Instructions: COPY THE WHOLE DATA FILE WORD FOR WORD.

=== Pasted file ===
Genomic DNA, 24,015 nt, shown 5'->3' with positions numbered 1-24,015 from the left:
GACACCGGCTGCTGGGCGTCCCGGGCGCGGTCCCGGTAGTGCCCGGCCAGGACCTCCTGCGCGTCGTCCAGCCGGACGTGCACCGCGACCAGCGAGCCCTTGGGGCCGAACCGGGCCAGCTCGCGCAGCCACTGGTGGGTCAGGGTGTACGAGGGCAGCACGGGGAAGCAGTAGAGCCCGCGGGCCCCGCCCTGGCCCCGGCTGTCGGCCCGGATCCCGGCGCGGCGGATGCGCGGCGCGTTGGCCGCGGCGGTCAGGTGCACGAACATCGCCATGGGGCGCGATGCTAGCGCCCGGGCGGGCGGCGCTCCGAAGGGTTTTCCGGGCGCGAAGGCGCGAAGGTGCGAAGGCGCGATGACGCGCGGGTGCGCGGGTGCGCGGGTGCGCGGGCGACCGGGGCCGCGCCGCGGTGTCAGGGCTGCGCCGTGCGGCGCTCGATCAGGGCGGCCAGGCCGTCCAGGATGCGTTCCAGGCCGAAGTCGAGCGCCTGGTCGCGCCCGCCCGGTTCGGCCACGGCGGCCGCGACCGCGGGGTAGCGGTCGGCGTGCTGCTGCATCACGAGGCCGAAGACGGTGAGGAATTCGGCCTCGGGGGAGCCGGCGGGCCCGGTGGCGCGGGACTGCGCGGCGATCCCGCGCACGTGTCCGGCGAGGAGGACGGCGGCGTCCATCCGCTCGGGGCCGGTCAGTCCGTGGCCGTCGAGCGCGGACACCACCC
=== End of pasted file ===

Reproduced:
Genomic DNA, 24,015 nt, shown 5'->3' with positions numbered 1-24,015 from the left:
GACACCGGCTGCTGGGCGTCCCGGGCGCGGTCCCGGTAGTGCCCGGCCAGGACCTCCTGCGCGTCGTCCAGCCGGACGTGCACCGCGACCAGCGAGCCCTTGGGGCCGAACCGGGCCAGCTCGCGCAGCCACTGGTGGGTCAGGGTGTACGAGGGCAGCACGGGGAAGCAGTAGAGCCCGCGGGCCCCGCCCTGGCCCCGGCTGTCGGCCCGGATCCCGGCGCGGCGGATGCGCGGCGCGTTGGCCGCGGCGGTCAGGTGCACGAACATCGCCATGGGGCGCGATGCTAGCGCCCGGGCGGGCGGCGCTCCGAAGGGTTTTCCGGGCGCGAAGGCGCGAAGGTGCGAAGGCGCGATGACGCGCGGGTGCGCGGGTGCGCGGGTGCGCGGGCGACCGGGGCCGCGCCGCGGTGTCAGGGCTGCGCCGTGCGGCGCTCGATCAGGGCGGCCAGGCCGTCCAGGATGCGTTCCAGGCCGAAGTCGAGCGCCTGGTCGCGCCCGCCCGGTTCGGCCACGGCGGCCGCGACCGCGGGGTAGCGGTCGGCGTGCTGCTGCATCACGAGGCCGAAGACGGTGAGGAATTCGGCCTCGGGGGAGCCGGCGGGCCCGGTGGCGCGGGACTGCGCGGCGATCCCGCGCACGTGTCCGGCGAGGAGGACGGCGGCGTCCATCCGCTCGGGGCCGGTCAGTCCGTGGCCGTCGAGCGCGGACACCACCC